By Aaron Gell
In his role as a powerhouse music executive — he’s been the chairman and CEO of, at various times, Capitol Music Group, Virgin Records, and Atlantic Records — Jason Flom has traveled the world. But the closest he’d ever come to going on an African safari was signing hard rock bands like Zebra and White Lion.
That changed last year, when he found himself in a nature sanctuary in South Africa’s Kruger National Park, kicking it with a pair of orphaned rhinos named Warren and Sheba (an advenutre documented on Flom's highly-active Instagram). Flom had come as a guest of an organization called VETPAW (Veterans Empowered to Protect African Wildlife), which enlists former U.S. Special Forces operators in the fight against poaching. Flom, a VETPAW board member, wanted a firsthand look at its work. “Getting to spend time with rhinos was one of the most profound experiences of my life,” he recalls. “They haven’t evolved in 50 million years—because they haven’t needed to—and now they’re being slaughtered into extinction because of this profoundly stupid and demonstrably false notion that their horns have some magical medicinal powers.”
Flom is sitting in the living room of his light-filled apartment 67 floors above Midtown Manhattan, while his grown kids — Allison, 23, and Michael, 18 — chatter in the kitchen, and his beloved English bulldog, Lulu, looks on placidly. Massive windows offer breathtaking views of the Hudson River, and the walls are covered with mementos of Flom’s four-decade career in the music industry, along with vibrant pieces by street-art stars like Kaws, Marc Ecko, and Mr. Brainwash, as well as by museum regulars like Tom Sachs and Andy Warhol.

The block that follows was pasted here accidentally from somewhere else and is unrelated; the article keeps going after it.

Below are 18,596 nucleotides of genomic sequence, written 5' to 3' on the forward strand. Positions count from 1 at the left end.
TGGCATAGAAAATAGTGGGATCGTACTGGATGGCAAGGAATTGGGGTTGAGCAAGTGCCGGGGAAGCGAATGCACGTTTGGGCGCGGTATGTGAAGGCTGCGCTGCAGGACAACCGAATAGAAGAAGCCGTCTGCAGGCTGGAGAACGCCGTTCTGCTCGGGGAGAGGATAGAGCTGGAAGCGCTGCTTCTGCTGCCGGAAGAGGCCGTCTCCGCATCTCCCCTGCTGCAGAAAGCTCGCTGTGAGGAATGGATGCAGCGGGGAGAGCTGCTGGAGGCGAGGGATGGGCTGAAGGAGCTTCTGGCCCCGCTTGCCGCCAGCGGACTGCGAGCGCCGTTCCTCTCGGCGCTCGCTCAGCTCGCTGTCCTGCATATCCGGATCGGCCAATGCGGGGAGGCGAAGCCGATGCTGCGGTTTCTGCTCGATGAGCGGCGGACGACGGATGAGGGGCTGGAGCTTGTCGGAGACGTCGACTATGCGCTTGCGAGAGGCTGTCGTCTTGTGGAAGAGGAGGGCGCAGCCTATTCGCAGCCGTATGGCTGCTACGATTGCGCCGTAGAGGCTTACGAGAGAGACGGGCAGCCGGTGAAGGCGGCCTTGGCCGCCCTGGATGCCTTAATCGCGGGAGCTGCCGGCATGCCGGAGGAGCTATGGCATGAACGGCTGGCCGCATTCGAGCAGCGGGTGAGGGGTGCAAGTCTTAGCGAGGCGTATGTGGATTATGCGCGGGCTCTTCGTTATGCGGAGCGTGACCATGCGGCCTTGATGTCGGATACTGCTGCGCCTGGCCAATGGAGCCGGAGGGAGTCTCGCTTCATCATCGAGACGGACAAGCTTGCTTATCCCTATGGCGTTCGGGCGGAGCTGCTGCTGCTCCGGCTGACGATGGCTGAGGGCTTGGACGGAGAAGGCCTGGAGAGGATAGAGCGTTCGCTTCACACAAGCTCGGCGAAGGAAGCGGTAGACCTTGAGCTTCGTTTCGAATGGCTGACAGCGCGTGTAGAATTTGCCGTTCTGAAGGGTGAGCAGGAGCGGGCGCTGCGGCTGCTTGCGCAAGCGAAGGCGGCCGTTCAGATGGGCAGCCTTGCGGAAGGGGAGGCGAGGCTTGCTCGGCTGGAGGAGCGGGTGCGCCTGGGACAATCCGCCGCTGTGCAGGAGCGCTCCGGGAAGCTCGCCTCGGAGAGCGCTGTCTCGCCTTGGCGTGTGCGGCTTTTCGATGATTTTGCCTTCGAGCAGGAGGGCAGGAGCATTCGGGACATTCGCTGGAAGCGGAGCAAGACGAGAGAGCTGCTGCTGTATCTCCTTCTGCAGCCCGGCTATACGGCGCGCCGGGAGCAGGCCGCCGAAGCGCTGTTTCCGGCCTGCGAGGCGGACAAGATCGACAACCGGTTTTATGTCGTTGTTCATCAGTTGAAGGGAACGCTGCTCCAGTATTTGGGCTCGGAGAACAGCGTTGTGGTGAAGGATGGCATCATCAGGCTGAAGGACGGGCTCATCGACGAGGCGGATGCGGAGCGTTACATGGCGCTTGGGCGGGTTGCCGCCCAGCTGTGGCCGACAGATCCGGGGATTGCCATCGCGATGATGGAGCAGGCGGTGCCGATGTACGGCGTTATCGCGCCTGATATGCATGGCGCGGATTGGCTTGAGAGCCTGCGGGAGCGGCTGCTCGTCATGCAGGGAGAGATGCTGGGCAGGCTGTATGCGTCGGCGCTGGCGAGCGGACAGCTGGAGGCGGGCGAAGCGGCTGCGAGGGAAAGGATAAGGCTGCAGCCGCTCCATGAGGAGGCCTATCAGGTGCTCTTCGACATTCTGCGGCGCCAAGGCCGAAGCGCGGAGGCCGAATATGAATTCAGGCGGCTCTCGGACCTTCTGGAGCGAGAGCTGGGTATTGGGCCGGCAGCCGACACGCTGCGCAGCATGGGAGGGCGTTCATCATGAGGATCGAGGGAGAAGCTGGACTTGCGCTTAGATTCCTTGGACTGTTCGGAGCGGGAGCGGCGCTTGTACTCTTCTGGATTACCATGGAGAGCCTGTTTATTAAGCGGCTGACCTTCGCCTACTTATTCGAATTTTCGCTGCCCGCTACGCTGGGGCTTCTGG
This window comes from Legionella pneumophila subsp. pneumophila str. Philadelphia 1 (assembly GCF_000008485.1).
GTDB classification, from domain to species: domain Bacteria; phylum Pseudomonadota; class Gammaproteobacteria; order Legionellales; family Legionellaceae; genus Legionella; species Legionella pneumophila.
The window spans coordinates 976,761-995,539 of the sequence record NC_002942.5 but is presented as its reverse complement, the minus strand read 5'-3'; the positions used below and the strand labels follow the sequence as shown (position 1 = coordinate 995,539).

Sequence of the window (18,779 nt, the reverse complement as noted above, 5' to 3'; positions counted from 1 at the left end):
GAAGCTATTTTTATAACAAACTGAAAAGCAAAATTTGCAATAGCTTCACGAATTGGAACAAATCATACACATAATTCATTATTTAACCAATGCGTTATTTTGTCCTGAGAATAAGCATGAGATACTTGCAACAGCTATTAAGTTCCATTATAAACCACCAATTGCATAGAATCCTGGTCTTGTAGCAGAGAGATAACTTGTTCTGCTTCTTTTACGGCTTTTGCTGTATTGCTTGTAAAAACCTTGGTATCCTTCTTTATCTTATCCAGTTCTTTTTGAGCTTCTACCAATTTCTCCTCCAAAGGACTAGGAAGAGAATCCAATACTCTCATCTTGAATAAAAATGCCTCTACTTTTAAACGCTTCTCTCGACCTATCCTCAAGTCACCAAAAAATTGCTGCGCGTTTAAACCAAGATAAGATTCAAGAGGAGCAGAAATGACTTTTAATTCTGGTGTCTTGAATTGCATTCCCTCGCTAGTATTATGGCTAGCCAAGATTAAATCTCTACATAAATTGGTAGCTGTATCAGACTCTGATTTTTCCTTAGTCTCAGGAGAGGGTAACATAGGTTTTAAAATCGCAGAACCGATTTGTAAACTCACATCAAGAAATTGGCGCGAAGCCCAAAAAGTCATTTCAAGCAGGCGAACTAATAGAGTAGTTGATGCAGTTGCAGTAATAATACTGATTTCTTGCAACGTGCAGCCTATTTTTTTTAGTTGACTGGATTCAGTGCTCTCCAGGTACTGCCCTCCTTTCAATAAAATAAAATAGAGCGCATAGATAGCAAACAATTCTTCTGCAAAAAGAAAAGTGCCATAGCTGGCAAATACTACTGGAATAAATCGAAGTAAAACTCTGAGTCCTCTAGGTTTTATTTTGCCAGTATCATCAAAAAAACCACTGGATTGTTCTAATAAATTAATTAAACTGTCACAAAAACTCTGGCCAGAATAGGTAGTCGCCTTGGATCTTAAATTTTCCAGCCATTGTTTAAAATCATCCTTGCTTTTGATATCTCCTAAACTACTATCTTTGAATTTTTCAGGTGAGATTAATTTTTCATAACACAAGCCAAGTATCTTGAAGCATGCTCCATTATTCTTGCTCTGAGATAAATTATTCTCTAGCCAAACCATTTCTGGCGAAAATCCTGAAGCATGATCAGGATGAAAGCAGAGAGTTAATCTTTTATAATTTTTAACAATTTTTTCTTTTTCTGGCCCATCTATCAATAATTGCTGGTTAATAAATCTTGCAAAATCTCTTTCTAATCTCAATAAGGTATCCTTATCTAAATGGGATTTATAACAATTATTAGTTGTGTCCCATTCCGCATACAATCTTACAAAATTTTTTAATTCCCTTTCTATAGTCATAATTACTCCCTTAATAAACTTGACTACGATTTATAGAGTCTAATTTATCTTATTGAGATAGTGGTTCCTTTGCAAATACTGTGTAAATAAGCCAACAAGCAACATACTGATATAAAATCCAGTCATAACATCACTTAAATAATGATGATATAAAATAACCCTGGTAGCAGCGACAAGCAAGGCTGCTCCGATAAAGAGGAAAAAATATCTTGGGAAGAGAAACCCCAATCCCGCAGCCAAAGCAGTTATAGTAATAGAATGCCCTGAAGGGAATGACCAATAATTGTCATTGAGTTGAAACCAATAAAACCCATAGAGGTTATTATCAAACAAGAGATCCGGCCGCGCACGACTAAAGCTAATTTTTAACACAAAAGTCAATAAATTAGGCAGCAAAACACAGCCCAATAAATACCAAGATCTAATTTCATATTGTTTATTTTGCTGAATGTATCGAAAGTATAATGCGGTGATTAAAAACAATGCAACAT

Flom’s love for rhinos inspired his latest project, the forthcoming children’s book Lulu Is a Rhinoceros, cowritten with Allison (and blurbed by everyone from Moby and Michael Strahan to world-renowned dog whisperer Cesar Milan). Illustrated by Sophie Corrigan, the book tells the story of a young bulldog who yearns to convince the world that she is, in fact, a mighty rhino. “She knows who she is,” says Allison, who is working on an MFA in dramatic writing, “and that, in itself, is a triumph.” She and her dad hatched the plot together over a series of writing sessions, inventing a number of additional characters, from some pigeons who mock Lulu to a tickbird who affirms her.
The book is also a lesson about the pernicious effects of bullying, notes Flom, who recoils at the memory of watching his older brother get taunted as a child. “Now more than ever, when bullying is being endorsed at the highest levels, and people are being made to feel less and less like they matter, hopefully this will be a little piece of the response to that,” he says. “Done right, children’s books are little works of art, and they can have an outsize impact.”
Allison wishes there had been a picture book like Lulu when she was little. The bedtime ritual that really sticks with her was a made-up game her dad used to play with her — and that his father used to play with him — called “empty head.” The idea is for the child to express whatever is on their mind, good or bad, without fear of judgment or advice. “I remember saying my anxieties out loud and suddenly they felt less scary,” she says, throwing her father a grateful look.